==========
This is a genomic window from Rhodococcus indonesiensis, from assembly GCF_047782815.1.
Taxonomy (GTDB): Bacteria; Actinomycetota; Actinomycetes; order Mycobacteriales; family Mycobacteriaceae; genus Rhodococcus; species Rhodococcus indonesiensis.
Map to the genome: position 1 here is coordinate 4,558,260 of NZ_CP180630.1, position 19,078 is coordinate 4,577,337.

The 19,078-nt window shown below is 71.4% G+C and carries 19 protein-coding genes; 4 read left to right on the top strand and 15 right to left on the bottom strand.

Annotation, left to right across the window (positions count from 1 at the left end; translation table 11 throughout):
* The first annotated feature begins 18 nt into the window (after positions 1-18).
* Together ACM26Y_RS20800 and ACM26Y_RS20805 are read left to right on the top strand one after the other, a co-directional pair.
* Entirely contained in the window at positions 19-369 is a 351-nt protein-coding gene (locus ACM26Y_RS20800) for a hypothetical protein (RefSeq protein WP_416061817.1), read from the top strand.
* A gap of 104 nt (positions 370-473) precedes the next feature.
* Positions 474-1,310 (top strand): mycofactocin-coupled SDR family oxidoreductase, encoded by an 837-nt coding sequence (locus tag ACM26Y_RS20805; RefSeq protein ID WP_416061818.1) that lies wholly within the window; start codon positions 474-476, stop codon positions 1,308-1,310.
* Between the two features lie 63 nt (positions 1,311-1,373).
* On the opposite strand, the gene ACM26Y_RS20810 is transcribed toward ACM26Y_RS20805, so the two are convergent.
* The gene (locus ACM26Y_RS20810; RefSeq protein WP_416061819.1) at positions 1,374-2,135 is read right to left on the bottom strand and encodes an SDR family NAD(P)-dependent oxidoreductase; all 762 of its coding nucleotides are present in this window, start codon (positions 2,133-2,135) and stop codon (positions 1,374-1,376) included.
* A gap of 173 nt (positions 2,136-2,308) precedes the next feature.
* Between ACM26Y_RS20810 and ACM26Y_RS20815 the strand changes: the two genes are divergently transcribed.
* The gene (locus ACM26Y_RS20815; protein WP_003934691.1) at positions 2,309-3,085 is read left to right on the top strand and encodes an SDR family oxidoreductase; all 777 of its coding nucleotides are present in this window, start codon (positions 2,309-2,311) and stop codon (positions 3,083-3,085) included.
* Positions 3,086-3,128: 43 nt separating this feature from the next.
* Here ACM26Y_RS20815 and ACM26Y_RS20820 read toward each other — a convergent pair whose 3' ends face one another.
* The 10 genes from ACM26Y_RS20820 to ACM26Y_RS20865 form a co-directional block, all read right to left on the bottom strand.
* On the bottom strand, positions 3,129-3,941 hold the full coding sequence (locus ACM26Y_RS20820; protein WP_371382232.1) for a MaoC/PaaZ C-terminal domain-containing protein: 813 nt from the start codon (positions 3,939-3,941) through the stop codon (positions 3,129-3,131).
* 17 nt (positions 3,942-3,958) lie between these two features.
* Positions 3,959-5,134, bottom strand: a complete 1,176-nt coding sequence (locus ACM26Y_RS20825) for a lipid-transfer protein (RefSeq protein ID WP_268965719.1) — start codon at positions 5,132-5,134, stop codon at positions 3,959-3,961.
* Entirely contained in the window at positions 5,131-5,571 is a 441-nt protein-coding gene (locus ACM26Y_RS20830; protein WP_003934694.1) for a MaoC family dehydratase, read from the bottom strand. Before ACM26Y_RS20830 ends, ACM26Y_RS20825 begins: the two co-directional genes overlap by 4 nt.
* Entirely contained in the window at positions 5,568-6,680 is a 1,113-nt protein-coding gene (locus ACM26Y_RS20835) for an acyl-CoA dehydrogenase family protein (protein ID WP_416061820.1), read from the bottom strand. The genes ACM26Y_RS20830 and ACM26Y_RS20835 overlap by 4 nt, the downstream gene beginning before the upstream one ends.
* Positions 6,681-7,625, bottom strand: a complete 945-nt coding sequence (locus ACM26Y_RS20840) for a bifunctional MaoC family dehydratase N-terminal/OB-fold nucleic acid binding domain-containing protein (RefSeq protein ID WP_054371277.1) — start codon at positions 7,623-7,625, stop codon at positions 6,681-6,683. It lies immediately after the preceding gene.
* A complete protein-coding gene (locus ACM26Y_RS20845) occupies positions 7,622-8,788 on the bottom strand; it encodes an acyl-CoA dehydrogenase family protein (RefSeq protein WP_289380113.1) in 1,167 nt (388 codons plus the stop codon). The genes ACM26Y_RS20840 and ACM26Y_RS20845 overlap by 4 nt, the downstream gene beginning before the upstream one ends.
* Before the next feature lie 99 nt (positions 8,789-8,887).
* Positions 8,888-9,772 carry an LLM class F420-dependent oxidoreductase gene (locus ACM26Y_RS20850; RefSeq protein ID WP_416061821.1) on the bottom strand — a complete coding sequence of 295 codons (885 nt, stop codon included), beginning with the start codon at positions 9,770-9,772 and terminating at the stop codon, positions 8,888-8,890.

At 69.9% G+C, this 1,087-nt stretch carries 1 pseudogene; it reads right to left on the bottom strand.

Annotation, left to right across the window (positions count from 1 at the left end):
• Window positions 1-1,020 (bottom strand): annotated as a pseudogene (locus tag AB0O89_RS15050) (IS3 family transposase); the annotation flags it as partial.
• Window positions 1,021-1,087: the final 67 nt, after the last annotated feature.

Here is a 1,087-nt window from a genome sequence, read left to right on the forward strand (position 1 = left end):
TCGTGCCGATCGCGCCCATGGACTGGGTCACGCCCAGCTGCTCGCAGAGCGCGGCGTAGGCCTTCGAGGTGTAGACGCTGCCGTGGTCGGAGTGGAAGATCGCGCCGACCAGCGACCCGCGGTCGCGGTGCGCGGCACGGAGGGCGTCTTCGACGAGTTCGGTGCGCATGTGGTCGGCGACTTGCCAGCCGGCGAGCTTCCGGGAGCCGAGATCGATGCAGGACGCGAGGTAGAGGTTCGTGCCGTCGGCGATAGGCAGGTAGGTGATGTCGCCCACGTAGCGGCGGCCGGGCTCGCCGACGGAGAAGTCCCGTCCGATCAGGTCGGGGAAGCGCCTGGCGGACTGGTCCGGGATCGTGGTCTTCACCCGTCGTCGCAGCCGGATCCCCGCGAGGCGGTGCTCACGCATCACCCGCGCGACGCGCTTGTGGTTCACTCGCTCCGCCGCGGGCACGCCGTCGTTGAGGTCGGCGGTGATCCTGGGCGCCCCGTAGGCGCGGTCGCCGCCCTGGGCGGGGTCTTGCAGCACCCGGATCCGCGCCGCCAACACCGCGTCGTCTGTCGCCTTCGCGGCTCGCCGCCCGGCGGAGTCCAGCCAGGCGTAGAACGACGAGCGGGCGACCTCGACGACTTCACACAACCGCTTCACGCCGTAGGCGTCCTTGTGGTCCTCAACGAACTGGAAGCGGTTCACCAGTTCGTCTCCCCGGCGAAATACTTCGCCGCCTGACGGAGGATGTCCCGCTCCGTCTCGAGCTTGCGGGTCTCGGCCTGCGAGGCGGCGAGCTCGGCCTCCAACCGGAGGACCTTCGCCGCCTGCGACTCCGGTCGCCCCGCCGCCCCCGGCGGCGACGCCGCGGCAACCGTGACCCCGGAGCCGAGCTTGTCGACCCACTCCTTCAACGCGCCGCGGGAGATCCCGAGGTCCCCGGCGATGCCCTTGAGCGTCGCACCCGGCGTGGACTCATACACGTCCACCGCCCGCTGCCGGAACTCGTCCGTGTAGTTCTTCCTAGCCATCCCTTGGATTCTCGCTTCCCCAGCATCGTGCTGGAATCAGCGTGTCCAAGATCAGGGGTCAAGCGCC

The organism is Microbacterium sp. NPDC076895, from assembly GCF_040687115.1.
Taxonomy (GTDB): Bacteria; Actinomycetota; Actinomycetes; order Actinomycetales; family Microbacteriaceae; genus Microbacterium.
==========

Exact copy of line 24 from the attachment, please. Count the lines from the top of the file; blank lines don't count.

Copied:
* Entirely contained in the window at positions 5,568-6,680 is a 1,113-nt protein-coding gene (locus ACM26Y_RS20835) for an acyl-CoA dehydrogenase family protein (protein ID WP_416061820.1), read from the bottom strand. The genes ACM26Y_RS20830 and ACM26Y_RS20835 overlap by 4 nt, the downstream gene beginning before the upstream one ends.